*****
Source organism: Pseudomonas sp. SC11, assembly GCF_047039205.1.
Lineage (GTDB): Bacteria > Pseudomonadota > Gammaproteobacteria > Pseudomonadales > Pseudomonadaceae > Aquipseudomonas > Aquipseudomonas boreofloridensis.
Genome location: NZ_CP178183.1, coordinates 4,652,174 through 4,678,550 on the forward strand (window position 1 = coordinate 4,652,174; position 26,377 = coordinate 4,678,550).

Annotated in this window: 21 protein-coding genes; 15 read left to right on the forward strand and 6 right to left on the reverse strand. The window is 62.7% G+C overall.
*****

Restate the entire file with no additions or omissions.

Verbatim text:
Source organism: Pseudomonas sp. SC11, assembly GCF_047039205.1.
Lineage (GTDB): Bacteria > Pseudomonadota > Gammaproteobacteria > Pseudomonadales > Pseudomonadaceae > Aquipseudomonas > Aquipseudomonas boreofloridensis.
Genome location: NZ_CP178183.1, coordinates 4,652,174 through 4,678,550 on the forward strand (window position 1 = coordinate 4,652,174; position 26,377 = coordinate 4,678,550).

Annotated in this window: 21 protein-coding genes; 15 read left to right on the forward strand and 6 right to left on the reverse strand. The window is 62.7% G+C overall.